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|The Prints of Ernest Fiene:
A Catalogue Raisonné -- in progress
Catalogue Entry # #13
(Click here for explanation of catalogue entry #s and titles.)
Dimensions: 5 7/8 x 7 7/8 in.
Typical pencil annotations on impressions from the edition: Just below the plate mark, signed and dated, l.r.; titled, l.l.
Title and Setting: The only observed impression of this etching bears the title "Eddyville," in pencil, l.l. Eddyville is a village in Ulster County, New York, just west of the Hudson River, south of Kingston and not far from the artist colony of Woodstock where Fiene maintained a home during the 1920s. Scenes from this area were common in his painting and printmaking during this period. See Riverboat at Rondout. The body of water in the image is most likely the Delaware and Hudson Canal, which runs through Eddyville.
*Date: The only observed impression of this etching is dated in Fiene's hand, l.r., just after his signature: "24--". A catalogue of Fiene's exhibition at the New Gallery, New York City, in 1924, includes a portfolio of eleven unspecified etchings but no prints in any other medium. Presumably this is one of them. In 1923, Fiene studied etching at the Art Students League in New York City under Joseph Pennell and Eugene Fitsch. It is likely that the eleven etchings in the New Gallery show (including catalog #s 13-16) are related to that study.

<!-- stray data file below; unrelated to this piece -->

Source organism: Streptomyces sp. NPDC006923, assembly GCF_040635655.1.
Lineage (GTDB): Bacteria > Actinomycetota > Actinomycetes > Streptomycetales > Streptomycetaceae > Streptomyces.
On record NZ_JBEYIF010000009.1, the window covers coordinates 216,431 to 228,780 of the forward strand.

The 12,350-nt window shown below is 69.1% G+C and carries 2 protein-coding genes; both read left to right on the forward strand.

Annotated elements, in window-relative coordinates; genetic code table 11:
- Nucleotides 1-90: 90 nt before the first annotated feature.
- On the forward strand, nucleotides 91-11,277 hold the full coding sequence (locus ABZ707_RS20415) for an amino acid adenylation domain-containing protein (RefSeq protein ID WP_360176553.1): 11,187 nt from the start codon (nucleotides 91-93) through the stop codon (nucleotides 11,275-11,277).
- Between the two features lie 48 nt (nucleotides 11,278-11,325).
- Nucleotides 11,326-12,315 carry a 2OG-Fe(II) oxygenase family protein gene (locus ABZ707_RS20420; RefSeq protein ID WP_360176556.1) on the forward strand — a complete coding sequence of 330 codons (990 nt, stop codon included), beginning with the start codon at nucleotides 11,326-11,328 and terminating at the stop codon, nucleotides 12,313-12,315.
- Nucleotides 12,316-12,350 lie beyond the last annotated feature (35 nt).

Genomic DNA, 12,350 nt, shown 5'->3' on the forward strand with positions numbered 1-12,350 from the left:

**Medium: Only ten Fiene prints in a medium other than lithography, all of which are intaglios -- etchings, aquatints and drypoints -- currently have full entries in the catalogue (Click here to view them.). Although others exist, information about them is currently incomplete.
***Edition: Other etchings and drypoints with known editions from this period of Fiene's printmaking have editions of twenty and twenty-four impressions.
****Printer: Fiene printed some of his early etchings himself, indicating this by writing "Imp" (Impressit, Latin for he/she printed it) after his signature. This may be the case here.
Related Works: A signed painting dated 1920 (24 x 30 in., private collection) of this subject can be viewed below right. It may be that the etched image has approximately the same perspective but in reverse of the painting. An image drawn on a plate, stone or block prints the image in reverse on paper. In order to avoid this, the artist must draw the image on the plate, etc. in reverse of what he or she sees -- something like the artist's version of Ginger Rogers having to do everything Fred Astaire did but backwards, and in high heels. Later in his printmaking career, after Fiene devoted himself almost exclusively to lithography, he often did just this, though most likely in his usual sensible shoes. (See Empire State Building.)
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